HAVANA (Reuters) - The Cuban central bank has authorized the release of some funds in foreign business accounts that have been blocked by the government for months and caused a growing reluctance to trade with Cuba.
Central bank Instruction #3 issued this month allows the transfer or payment of foreign exchange from the frozen accounts with the approval of a government ministry, business sources familiar with the resolution said.
They said some 600 accounts, with frozen funds estimated at $600 million to $1 billion, would potentially be involved.
Faced with a drying-up of liquidity as the global financial crisis increasingly hit home, Cuba’s state banks in January began telling many businesses their funds were simply not available for the moment.
While renewed access, even if only partial, to accounts is welcome, business sources said it is being offered with the proviso that they continue to do business with the island.
They said the government and state-owned firms were reaching out because of mounting supply problems in the country as traders and companies balked at doing new business unless their accounts were unfrozen.
“The ministries have set their priorities and are contacting suppliers. They are saying they can unblock some of the supplier’s funds in exchange for new business which they are guaranteeing will be paid without further problems,” a Spanish businessman said, asking not to be identified.
“That is better than nothing, but if you are not on the priority list you are out of luck for now, and if you don’t strike a new deal forget your money for the time being, at the least,” he said.
Another foreign businessman said it was unheard of for depositors to have to go to ministries to unblock accounts.
Cuba has a dual monetary system under which a foreign exchange equivalent called the convertible peso (CUC) circulates along with the peso.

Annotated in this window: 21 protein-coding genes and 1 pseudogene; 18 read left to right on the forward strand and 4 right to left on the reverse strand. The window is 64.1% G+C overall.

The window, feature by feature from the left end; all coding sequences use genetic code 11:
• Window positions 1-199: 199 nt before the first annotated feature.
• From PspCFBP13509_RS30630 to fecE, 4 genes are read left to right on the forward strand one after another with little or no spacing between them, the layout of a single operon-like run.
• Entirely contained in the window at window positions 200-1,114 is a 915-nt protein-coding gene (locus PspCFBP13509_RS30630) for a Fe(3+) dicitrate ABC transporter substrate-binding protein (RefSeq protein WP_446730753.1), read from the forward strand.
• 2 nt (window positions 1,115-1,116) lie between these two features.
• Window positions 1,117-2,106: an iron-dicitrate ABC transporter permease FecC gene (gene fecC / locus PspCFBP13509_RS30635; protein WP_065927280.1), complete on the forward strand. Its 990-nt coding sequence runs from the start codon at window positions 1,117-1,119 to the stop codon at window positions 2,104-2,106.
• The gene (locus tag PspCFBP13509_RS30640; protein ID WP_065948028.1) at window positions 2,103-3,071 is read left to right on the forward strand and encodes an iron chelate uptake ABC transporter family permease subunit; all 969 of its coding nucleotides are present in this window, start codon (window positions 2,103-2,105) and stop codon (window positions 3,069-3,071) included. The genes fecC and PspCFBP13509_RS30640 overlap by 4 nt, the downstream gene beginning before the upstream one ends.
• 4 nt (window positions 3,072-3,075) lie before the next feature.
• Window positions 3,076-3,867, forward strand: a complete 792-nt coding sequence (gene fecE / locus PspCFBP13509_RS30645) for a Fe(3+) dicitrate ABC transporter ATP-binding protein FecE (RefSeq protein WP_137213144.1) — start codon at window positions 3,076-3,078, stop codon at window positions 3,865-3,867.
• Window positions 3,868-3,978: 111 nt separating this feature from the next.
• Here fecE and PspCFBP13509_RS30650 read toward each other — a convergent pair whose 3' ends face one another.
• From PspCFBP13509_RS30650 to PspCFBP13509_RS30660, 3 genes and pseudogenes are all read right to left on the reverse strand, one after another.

Foreign businesses operate within the country using the CUC, pegged at 1.08 to the U.S. dollar and 24 times the peso’s value, depositing them in state banks where they are available as foreign exchange for transfer or withdrawal.
A government report seen by Reuters this week said the country would be short around 30 percent of the resources it had planned on in 2009, or some $4 billion, and cut its growth forecast from 6 percent to 2.5 percent.
The report blamed the “global economic crisis”, the decades-long U.S. trade embargo, hurricanes that hit the island last year and “the low efficiency of the economic model” for a liquidity crisis that has it also seeking to restructure debt with official and commercial creditors.
The new payment scheme appears to be part of a gradual decentralization of control over foreign exchange exercised by the Central Bank of Cuba, which previously had to approve any purchase of more than $10,000 by the state-run companies that account for more than 90 percent of economic activity.
In March, the government eliminated the central bank’s control and began a process of assigning foreign exchange budgets to government ministries to spend as they see fit. It also authorized them to seek fresh credit.
The measures came after President Raul Castro replaced his economic cabinet following a dismal 2008 that saw the current account, or balance of payments that measures the flow of foreign exchange in and out of the country, go from a $500 million surplus to a deficit of more than $2 billion, according to various estimates.
Communist authorities often do not comment on internal reforms and official decrees announcing them are often published well after they are signed.
Editing by Jeff Franks and Editing by James Dalgleish